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MFAA reforms will allow members to elect board

Nick Bendel 4 minute read

MFAA members will directly elect their board under new rules, although the board itself will choose Phil Naylor’s replacement.

The MFAA announced yesterday that its lawyers are working on changes to the constitution that would allow all of the association’s 10,000-plus members to elect directors.

Under the new rules, members would directly elect five directors, at least four of whom would have to be loan writers or representatives of brokerages or mortgage managers.

The board would also be able to appoint its own directors, provided that loan writers or representatives of brokerages or mortgage managers remained in the majority.


This will replace the current system whereby directors come to the board automatically, either as a result of them being a state president or chair of a national committee.

Members will vote on the constitutional changes at an extraordinary general meeting in late September.

Chief executive Phil Naylor said the board had been discussing the idea of direct elections for several years in response to broker feedback.

“It’s very important for member engagement that those who are the majority of the organisation have control over its affairs,” he told The Adviser.

Mr Naylor added that the board would decide on his successor and would also control the appointment of future chief executives.


“It’s normal practice for the board of any organisation to appoint the chief executive,” he said.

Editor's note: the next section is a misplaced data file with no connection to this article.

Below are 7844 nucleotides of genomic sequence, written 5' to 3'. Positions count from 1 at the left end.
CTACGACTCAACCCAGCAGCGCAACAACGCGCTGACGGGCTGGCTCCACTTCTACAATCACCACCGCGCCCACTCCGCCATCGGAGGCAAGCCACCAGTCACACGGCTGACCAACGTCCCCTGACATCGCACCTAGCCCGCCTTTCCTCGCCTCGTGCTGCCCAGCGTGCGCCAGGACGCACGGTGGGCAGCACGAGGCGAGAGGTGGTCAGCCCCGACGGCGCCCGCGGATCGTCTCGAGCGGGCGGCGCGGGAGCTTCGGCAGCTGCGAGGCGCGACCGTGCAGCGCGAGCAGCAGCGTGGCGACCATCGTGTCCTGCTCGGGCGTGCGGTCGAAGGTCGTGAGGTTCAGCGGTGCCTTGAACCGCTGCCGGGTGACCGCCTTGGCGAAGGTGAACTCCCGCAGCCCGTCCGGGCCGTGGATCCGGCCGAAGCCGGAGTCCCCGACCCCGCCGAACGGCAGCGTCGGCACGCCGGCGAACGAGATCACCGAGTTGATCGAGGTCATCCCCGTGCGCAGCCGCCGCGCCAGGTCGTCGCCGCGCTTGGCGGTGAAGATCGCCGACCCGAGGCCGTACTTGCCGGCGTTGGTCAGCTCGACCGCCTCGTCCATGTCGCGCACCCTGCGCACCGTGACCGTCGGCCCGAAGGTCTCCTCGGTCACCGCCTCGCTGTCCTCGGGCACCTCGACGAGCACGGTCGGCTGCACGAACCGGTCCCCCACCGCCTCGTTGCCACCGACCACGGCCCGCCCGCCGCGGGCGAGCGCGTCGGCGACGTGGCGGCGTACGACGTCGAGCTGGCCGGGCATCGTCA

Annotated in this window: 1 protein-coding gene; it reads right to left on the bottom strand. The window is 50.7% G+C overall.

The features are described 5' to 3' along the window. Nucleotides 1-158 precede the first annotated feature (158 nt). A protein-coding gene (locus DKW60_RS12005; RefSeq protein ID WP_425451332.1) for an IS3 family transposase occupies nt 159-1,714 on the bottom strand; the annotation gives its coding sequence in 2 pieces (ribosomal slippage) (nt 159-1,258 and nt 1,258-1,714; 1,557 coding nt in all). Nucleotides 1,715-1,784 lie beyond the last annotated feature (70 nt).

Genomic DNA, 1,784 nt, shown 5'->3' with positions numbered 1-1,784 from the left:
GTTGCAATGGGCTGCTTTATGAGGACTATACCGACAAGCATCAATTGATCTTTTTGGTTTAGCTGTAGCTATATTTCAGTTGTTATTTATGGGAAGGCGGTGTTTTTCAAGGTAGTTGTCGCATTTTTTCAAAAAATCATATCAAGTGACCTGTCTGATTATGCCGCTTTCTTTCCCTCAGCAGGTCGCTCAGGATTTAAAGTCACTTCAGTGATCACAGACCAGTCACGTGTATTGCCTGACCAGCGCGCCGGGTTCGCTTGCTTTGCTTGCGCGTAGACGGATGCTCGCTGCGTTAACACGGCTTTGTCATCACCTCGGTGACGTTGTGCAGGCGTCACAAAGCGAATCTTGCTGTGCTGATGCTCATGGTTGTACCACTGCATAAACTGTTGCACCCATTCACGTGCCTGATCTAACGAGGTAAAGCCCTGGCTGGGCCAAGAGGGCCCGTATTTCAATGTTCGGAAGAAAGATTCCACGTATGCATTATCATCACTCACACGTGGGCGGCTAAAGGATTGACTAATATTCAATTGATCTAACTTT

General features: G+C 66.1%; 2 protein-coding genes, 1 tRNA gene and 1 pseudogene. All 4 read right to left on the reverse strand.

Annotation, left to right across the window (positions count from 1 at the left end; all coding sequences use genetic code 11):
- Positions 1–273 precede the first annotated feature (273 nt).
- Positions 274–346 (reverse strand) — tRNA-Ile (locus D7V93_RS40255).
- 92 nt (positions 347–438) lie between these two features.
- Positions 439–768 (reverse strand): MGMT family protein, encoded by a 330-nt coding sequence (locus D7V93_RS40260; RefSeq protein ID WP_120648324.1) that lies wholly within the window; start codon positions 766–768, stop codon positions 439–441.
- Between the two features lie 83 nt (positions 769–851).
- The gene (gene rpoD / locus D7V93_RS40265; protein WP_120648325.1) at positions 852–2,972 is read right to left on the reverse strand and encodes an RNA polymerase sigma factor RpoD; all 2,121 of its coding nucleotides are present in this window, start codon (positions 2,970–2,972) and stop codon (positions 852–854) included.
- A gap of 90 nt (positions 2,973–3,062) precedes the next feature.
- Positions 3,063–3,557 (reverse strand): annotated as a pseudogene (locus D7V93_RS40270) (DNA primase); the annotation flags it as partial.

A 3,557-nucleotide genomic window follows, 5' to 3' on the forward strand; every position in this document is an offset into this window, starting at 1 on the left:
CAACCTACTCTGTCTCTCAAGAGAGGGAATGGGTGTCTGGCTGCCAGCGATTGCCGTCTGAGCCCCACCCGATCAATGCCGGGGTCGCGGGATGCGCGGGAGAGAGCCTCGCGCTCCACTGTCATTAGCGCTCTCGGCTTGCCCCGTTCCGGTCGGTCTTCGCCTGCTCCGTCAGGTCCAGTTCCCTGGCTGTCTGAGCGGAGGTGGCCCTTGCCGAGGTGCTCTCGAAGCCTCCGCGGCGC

The MFAA announcement has generated a positive response from industry figures, including AFG’s general manager of sales and operations, Mark Hewitt.

“It looks like a positive change. A broker majority should ensure focus on issues relevant to the membership,” he said.

Home Loans Adelaide principal Vincent Woodall said the new rules would probably make future boards more accountable to brokers.

“It seems like an excellent idea because then the board members will hopefully have empathy with brokers and what they have to put up with,” he said.

“Are they there purely to punish errant brokers or to make life easier for brokers?”

Keypoint Financial Services director Bedron Moses also said the reforms sounded good in principle.

However, he told The Adviser it would be important to make sure that smaller brokers were protected and that big groups didn’t work to get elected so they could favour their own interests.

“For us as brokers, it’s never been about who was on the board of the MFAA. The biggest issue has been that the MFAA provides a single voice for brokers, especially in relation to the lenders,” he said.

[Related: Give brokers the respect they deserve, says MFAA]

MFAA reforms will allow members to elect board
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